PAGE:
Libya: UN introduces regular vessel to ferry aid from Benghazi to Misrata


The United Nations World Food Programme (WFP) has launched the first ship with a regular schedule to ferry relief supplies and aid workers from the Libyan city of Benghazi to Misrata, which has seen some of the heaviest fighting since an uprising broke out in the North African country four months ago.

The vessel will make one or two trips each week between the two cities this month, the agency said in an update of its operations in Libya.

The agency also reported that it has distributed more than 6,000 tons of food aid to at least 543,000 people across Libya over the past four months. Working with partners, WFP said that more than 282,000 people in eastern Libya and 261,000 in the west have received food assistance.

The first joint UN mission to the Western Mountain region last week found that food security is vital for many in the devastated region, where markets are not functioning due to limited fuel and cash, and basic services such as electricity and water are also lacking in some areas, according to WFP.

The mission, which visited the towns of Wazin, Nalut, Jadu and Zintan, found that people who remain in the four towns have become entirely dependent on food aid from WFP and others groups, including Libyan organizations, international non-governmental organizations (NGOs) and private donors. WFP is providing food assistance to an estimated 125,000 of the most vulnerable people in the devastated area.

The agency has also dispatched almost 800 tons of food to the region through supply routes across the Tunisian border, as well as from inside Libya. As part of the regional emergency response, WFP has pre-positioned more than 21,700 tons of food assistance for Libya inside the country and on the border in Tunisia.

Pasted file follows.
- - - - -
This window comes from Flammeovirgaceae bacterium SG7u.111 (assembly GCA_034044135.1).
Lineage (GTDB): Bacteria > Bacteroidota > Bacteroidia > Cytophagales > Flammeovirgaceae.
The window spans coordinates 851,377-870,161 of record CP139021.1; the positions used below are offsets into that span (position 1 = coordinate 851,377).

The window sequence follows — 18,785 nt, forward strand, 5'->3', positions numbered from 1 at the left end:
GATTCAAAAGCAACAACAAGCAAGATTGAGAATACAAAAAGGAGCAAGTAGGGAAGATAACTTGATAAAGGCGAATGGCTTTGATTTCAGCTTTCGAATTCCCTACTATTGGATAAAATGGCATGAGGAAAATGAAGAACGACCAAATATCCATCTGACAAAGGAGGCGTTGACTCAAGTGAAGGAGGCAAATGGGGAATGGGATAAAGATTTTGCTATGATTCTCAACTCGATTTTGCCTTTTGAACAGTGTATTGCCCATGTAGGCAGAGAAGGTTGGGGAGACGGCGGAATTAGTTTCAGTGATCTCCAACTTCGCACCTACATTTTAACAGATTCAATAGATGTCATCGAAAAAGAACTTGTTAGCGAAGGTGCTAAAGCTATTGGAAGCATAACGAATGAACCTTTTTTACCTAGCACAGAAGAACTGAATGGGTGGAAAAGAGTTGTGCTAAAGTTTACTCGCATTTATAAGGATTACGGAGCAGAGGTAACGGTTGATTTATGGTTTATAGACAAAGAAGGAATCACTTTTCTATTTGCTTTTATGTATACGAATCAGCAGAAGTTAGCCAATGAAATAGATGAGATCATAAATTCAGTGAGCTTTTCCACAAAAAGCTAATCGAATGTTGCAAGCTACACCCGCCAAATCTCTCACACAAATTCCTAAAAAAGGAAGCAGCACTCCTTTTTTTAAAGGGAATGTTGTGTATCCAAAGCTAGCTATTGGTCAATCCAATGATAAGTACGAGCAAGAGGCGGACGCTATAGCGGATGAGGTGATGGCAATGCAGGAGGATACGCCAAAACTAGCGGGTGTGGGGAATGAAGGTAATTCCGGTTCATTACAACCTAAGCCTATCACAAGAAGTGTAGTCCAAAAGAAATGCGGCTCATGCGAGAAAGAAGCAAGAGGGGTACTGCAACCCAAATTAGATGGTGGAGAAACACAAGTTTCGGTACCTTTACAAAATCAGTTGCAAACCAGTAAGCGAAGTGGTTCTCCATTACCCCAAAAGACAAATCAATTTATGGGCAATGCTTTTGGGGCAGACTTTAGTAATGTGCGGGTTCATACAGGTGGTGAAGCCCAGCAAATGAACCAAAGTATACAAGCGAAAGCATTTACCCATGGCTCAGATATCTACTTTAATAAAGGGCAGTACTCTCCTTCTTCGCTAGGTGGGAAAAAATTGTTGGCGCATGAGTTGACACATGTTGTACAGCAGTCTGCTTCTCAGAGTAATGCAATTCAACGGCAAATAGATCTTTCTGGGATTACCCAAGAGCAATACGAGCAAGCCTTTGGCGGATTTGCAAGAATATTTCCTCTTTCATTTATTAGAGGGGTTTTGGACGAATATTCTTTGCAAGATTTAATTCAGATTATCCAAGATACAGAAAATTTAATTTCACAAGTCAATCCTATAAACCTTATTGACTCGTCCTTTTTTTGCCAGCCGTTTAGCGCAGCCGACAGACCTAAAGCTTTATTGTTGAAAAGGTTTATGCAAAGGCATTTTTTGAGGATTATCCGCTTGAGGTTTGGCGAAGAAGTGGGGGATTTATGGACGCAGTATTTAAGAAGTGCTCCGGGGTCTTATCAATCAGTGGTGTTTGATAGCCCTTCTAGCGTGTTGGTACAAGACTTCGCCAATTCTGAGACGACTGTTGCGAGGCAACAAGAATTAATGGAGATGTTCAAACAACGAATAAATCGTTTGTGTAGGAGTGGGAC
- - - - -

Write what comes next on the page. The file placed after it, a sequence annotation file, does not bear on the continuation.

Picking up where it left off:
In Misrata, WFP has so far provided food assistance to around 125,000 people. An inter-agency report on the humanitarian situation in Misrata recently said while there is no immediate food crisis there, the city continues to rely on external support for all of its food needs.

In neighbouring Tunisia, WFP is distributing food assistance to Libyan refugees in five regions in the south – Tataouine, Medenine, Gabes, Kebili and Sfax – through its national partner, the Tunisian Red Crescent. Several weeks ago WFP began providing bread, while other basic food commodities were added last week. More than 13,300 refugees in Tataouine and Medenine have received the full food rations so far.

Meanwhile, a three-month “special operation” for the UN Humanitarian Air Service (UNHAS) has – since the crisis began – carried more than 1,000 passengers from 115 different organizations on 31 flights between Malta, Cairo, Benghazi and Djerba, at a total cost of US$4 million.